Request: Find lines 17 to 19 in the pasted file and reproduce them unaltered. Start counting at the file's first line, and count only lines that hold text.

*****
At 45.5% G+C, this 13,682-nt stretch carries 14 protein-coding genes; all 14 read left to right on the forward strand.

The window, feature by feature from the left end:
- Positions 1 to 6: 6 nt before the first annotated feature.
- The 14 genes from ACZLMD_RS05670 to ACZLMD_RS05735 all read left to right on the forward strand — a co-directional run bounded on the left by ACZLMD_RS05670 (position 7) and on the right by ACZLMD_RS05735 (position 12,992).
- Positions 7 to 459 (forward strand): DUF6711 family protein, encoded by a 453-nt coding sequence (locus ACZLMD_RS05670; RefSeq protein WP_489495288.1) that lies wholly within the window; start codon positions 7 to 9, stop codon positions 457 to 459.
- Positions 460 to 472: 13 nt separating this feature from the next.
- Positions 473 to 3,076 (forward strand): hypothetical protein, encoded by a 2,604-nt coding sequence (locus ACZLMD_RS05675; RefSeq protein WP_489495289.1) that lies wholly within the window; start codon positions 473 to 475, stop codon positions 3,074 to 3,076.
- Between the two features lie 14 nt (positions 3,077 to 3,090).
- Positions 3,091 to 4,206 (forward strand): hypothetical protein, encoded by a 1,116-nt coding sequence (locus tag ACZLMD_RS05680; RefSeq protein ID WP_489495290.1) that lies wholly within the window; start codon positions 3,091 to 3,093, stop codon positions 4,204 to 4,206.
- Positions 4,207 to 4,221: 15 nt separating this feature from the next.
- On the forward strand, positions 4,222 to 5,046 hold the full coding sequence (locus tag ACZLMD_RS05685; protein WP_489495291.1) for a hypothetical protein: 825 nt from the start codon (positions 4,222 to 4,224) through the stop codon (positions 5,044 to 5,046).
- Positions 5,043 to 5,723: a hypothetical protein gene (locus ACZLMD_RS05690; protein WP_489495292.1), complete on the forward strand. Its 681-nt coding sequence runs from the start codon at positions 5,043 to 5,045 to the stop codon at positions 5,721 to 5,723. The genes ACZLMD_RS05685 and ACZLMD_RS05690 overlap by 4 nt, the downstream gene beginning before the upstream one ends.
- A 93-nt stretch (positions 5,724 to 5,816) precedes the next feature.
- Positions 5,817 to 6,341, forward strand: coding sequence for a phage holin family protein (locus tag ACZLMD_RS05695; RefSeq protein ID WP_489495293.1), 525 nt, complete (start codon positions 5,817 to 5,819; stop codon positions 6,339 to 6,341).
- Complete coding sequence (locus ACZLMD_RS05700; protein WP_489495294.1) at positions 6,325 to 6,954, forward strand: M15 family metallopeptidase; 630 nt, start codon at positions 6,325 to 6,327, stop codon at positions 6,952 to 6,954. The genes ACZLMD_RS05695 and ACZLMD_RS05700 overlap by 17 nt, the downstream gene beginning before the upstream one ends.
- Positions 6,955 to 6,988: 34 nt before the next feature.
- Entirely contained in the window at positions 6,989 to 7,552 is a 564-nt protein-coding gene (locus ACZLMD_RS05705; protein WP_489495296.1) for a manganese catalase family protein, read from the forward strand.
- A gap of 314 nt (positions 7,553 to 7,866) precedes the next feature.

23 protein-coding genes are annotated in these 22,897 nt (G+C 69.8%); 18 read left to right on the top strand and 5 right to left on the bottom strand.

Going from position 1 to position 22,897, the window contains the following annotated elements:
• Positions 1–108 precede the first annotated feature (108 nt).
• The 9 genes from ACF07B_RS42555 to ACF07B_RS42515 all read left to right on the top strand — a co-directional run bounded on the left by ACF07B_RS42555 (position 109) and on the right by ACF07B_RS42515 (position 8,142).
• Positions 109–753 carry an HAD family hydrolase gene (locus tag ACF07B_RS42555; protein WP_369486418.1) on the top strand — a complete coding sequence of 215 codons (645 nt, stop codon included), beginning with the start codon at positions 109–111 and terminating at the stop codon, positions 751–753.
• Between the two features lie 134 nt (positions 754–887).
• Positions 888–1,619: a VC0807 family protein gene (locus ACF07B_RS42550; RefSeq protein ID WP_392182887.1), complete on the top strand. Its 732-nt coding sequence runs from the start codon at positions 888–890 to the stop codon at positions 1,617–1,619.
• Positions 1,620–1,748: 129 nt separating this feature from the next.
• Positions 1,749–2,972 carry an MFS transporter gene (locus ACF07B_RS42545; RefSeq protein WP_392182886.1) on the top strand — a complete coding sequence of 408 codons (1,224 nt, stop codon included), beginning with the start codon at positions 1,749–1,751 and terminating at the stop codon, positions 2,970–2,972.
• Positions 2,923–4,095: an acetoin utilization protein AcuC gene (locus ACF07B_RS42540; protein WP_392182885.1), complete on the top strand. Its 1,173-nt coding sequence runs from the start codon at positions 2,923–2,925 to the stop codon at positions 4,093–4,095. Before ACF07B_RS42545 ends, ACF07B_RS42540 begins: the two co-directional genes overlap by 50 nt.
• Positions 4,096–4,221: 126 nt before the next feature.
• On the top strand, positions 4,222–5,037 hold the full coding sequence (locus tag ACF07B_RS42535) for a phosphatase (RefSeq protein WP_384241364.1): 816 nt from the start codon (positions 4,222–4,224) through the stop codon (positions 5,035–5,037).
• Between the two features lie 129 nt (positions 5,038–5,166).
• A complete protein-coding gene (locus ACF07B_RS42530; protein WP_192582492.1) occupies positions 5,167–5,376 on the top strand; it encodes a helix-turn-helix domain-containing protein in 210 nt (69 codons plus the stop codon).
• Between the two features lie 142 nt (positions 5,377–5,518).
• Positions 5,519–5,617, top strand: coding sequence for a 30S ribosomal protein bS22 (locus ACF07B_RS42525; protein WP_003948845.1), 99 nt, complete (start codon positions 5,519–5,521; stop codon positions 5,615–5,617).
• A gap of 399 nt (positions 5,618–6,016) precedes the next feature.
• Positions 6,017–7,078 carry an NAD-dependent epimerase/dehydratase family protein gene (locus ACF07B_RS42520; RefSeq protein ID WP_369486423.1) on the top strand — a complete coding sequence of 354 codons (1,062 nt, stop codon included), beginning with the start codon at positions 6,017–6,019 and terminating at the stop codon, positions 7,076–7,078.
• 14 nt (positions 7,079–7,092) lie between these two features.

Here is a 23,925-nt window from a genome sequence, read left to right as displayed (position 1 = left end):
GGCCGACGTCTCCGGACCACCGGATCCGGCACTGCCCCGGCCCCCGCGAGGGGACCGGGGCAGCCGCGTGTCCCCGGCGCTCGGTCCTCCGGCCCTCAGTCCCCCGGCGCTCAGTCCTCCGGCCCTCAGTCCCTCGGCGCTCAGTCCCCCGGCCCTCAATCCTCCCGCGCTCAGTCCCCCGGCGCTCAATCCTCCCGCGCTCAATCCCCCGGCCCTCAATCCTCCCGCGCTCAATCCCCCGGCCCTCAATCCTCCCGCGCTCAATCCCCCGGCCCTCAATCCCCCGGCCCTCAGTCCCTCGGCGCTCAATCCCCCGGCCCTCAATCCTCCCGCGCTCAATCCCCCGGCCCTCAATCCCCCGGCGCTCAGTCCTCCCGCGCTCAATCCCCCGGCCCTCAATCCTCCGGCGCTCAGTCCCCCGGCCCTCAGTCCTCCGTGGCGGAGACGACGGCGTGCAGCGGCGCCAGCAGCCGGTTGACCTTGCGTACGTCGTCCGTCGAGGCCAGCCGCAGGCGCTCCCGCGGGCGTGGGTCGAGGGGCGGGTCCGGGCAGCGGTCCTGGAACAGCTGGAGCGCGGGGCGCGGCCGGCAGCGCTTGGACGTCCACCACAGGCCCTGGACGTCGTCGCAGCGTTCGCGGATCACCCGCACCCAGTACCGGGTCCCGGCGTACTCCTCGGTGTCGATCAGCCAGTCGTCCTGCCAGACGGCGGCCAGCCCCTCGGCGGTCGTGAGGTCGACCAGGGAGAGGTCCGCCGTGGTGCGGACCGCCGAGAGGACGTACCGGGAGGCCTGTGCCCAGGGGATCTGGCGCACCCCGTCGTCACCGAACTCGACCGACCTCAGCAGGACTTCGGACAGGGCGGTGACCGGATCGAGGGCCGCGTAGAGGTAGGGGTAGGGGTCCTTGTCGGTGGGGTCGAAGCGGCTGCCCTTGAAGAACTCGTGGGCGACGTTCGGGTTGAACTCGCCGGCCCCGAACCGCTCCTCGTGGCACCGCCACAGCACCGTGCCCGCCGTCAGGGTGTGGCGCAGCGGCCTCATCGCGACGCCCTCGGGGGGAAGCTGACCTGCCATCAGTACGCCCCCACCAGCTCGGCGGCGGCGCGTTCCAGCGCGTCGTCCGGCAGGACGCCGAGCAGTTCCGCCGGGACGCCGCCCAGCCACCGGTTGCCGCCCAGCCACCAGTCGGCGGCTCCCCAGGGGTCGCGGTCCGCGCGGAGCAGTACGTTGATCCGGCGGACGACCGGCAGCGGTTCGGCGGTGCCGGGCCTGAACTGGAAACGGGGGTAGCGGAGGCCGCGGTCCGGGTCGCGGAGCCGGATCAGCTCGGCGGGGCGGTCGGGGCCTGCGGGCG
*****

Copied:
- Entirely contained in the window at positions 6,989 to 7,552 is a 564-nt protein-coding gene (locus ACZLMD_RS05705; protein WP_489495296.1) for a manganese catalase family protein, read from the forward strand.
- A gap of 314 nt (positions 7,553 to 7,866) precedes the next feature.

23 protein-coding genes are annotated in these 22,897 nt (G+C 69.8%); 18 read left to right on the top strand and 5 right to left on the bottom strand.